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16 cycles offer greater opportunities for cross-checking data to to ensure that all the information was entered into the form prevent a secondary, "clean-up" amendment later; more pub- correctly (CMAP and ARC are two examples). Second, the lic awareness; and reduced staff time to process individual change to a cyclic schedule for processing TIP administrative TIP changes. ARC staff noted that if any agency took issue modifications was seen as another way of helping to ensure with a proposed administrative modification, then the pro- that a project sponsor considers the request thoroughly, posed revision immediately was withdrawn and moved to because an error during the project submittal implies a con- amendment status. The amendment would then require con- siderable wait until the next cycle. The MPOs noted that, siderably more attention, analysis, public engagement, and for TIP amendments, considerably more discussion occurs board review than an administrative modification. among the MPO, state DOT, or other sponsoring agency because the amount of information typically required to A few MPOs mentioned that because they update their process the amendment is greater than that for an adminis- TIP on a yearly basis, they do not have as many project trative modification. Amendments, for example, may require changes as they would if they updated it less frequently. an understanding of forecasted travel impacts that requires new modeling efforts, fiscal impact assessments, or mobile source emissions analyses. INITIAL INFORMATION AND CONSISTENCY OF INFORMATION AMENDMENT AND MODIFICATION GUIDANCE To process amendments and modifications, information detailing the change is needed from the sponsoring agency Federal regulations contain overarching definitions of what (often the state DOT). Some MPOs have successfully uti- constitutes an amendment versus a modification, but it is lized forms or shared databases to track changes and stream- left up to the individual MPO to coordinate with the state line the process, whereas others report having struggled to DOT, transit operators, and federal transportation agencies get accurate and consistent information. A common theme to further define an administrative modification and amend- in the case study interviews was that the MPOs may have a ment. To properly define the difference, some MPOs have form, or in one case a database, for TIP changes, but they are created their own guidance and coordinate with their respec- not used. One of the reasons given for this is that the sponsor- tive DOTs, others work under a single statewide guidance, ing agency is used to e-mailing one point person; the other is and some have informal memorandums of understanding that filling out forms or entering information into a database (MOUs) in place with their DOT. What has seemed to work, is time-consuming and cumbersome for staff. However, the when guidance is lacking, is bringing all the MPOs in the lack of a centralized system or at least common procedures state together with their DOT to discuss the problem areas and forms can lead to inconsistent information among the and clarify what degree of change to a project will trigger an sponsoring agency, the MPO, and the DOT, thus creating amendment. more work at all levels. One MPO noted that the TIP has turned into a dynamic document, but because they receive The following are examples of the administrative modifi- word of TIP changes verbally or over e-mail they then have cation and amendment threshold guidance reports obtained to work backwards to track down exactly what the change from MPOs. entails and why it is taking place. Other MPOs are realizing that they have differing information from their state DOTs Capital District Transportation Committee regarding finances or project scopes, adding extra steps to the revision process. One state has implemented a system The Capital District Transportation Committee (CDTC) wherein once a TIP change has been adopted, the MPO is breaks out amendments according to minor and major the entity that makes the change to the project in the STIP. amendments. Minor amendments can be approved by Although this procedure adds an extra step for the MPO, all CDTC or New York State DOT (NYSDOT) in some cases the information, particularly the financials, is consistent at or the Planning Committee in others. Major amendments go all levels. through the Planning Committee for recommendations and then to the Policy Committee for final approval. The CDTC Without accurate and thorough information in the earli- sets thresholds for changes based on project additions as well est stage of a TIP revision, the same project may go through as scope and cost changes. multiple revisions that could have been accomplished all at once. Several MPOs noted that it was not uncommon for Addition of project under or equal to $250,000: The one project to go through multiple revision processes as new Planning Committee internally discusses and approves. or updated information came available to the sponsoring No Policy Board action is necessary unless the Planning agency (DOT or member jurisdictions). The responses to Committee finds it necessary. If one element of a proj- this situation were somewhat obvious, but important. First, ect is changed, then the CDTC or NYSDOT staffs can some MPOs have created a project revision template or form approve the revision.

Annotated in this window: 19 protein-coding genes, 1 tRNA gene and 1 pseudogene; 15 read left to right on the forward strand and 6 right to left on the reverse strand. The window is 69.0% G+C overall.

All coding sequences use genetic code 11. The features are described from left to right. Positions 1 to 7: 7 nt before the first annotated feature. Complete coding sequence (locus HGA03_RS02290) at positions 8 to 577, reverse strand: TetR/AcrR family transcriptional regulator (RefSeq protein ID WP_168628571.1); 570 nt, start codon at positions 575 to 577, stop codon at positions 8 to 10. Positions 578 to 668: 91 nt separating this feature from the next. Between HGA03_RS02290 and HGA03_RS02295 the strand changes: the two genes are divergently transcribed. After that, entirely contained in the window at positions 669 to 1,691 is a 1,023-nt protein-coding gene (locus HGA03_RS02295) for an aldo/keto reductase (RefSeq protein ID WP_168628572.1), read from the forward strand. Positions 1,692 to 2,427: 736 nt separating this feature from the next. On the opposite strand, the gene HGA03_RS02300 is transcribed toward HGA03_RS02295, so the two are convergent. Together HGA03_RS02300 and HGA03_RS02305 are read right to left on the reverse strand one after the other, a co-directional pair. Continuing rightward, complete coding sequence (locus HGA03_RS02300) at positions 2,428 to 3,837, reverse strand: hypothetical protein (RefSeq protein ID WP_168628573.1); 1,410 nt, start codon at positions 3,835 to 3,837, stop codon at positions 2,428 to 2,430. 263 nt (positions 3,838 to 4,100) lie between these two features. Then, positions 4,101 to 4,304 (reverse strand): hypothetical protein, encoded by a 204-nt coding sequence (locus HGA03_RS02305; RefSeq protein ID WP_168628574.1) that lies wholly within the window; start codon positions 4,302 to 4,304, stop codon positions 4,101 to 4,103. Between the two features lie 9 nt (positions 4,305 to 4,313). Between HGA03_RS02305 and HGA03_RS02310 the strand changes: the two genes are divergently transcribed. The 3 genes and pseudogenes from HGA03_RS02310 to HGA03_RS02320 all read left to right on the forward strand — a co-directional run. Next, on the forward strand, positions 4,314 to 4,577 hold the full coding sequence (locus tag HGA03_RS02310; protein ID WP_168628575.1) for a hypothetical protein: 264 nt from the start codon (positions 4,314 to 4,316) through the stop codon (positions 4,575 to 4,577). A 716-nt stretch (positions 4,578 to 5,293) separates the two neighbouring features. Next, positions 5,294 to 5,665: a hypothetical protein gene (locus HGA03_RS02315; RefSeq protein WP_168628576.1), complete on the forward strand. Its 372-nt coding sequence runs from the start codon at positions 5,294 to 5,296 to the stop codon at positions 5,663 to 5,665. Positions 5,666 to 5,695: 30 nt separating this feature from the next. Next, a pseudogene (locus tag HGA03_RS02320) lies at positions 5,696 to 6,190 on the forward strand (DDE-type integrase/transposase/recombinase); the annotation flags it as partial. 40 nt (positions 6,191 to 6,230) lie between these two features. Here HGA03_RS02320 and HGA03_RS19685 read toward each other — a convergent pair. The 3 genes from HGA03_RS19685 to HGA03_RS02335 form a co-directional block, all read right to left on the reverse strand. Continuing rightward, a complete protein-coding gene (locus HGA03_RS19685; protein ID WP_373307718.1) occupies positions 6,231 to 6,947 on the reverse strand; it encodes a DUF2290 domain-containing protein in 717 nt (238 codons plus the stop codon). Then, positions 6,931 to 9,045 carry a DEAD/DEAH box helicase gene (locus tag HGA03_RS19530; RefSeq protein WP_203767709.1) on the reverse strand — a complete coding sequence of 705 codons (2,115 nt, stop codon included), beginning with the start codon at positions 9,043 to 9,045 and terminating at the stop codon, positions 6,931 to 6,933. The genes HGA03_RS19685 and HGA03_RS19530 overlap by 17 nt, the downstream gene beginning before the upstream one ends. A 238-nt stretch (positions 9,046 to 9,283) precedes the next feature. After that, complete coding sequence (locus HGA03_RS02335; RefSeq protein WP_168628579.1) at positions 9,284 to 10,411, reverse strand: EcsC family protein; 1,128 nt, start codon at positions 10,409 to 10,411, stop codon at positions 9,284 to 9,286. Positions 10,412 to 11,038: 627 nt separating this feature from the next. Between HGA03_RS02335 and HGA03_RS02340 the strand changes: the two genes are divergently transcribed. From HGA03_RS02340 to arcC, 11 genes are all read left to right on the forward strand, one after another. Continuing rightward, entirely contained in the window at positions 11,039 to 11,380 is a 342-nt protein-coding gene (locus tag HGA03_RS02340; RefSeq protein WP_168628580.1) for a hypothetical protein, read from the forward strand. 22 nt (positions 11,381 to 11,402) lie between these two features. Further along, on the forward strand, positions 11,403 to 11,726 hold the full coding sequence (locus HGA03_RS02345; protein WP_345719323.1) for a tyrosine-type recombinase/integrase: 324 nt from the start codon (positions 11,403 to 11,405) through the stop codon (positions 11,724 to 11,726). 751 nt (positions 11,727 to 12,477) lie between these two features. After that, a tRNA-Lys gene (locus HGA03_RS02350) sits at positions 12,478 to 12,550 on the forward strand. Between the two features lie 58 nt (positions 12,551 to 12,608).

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17 Addition of project over $250,000: The Planning Project Cost Percentage Increase in Committee makes recommendations on the change Project Cost to the Policy Board, which has final approval over the change. If only one element of the project is changing, <$250,000 75% then no action by the Policy Board is required. Changes to the scope or cost of the project of 25% or $250,001$1 million 30% more (min: $250,000) or over $500,000 require discus- sion of the Planning Committee but no Policy Board $1 million$3 million 20% action. Cost changes over 50% of the total project value or more than $3 million require actions by both the >$3 million 15% Planning Committee and Policy Board. DuluthSuperior Metropolitan Interstate Council Missoula MPO The Duluth-Superior Metropolitan Interstate Council (MIC) Montana MPOs work under draft procedures established is a bi-state MPO that has two sets of TIP procedures, one cooperatively with the Montana DOT, but these procedures for Minnesota and one for Wisconsin. Within its Public have not been formally adopted. The purpose is to clearly Involvement Plan, the Minnesota formal TIP amendments define administrative modifications and establish a procedure are approved by the Technical Advisory Committee (TAC) for processing them. Changes that do not meet the modifica- and MIC at regularly scheduled public meetings. tion criteria are considered amendments and require public review and comment, redemonstration of fiscal constraint, TIP administrative modifications are needed when a or a conformity determination (for "nonexempt" projects in project is moved into the current TIP year from a later year. nonattainment and maintenance areas). Justification is needed to explain which specific projects are deferred to maintain fiscal constraint. Administrative Minor changes that do not affect scope, financial con- amendments are allowed for cost increases up to the follow- straint, air quality conformity, or NEPA environmental doc- ing total project costs. umentation do not meet the thresholds for an amendment. Cost change thresholds for an amendment are as follows: Project CostPercentage Increase in Project Cost Project CostPercentage Increase in Project Cost <$1 million$3 million 50% Under $100,000 30% $3 million$10 million 35% $100,000500,000 25% $10 million$50 million 20% $500,000$1 million 20% $50 million$100 million 15% $1 million$2 million 15% >$100 million 10% Over $2 million 10% Major amendments in Wisconsin include a 30-day public comment period and analysis of air quality and community North Central Texas Council of Governments impact assessment/environmental justice. The amendment then proceeds through the regular MIC, TAC, and state The North Central Texas Council of Governments DOT approval process. A major amendment is necessary if (NCTCOG) established a quarterly revision cycle for TIP an added or deleted project meets the thresholds of 10% of changes. Administrative amendments are TIP modifications the total federal funding programmed for the calendar year, that do not require action of the Regional Transportation or $1,000,000. Council (Policy Board) for approval. Instead, the Director of Transportation for the MPO approves TIP modifications that Atlanta Regional Commission meet a multitude of conditions, which can be found in the full policies and procedures. Administrative amendments The Atlanta Regional Commission (ARC) defines its amend- are allowed for cost increases up to the following percent- ment process in Appendix D of its Public Involvement Plan. ages based on the total project cost. It will accept revisions from project sponsors at any point in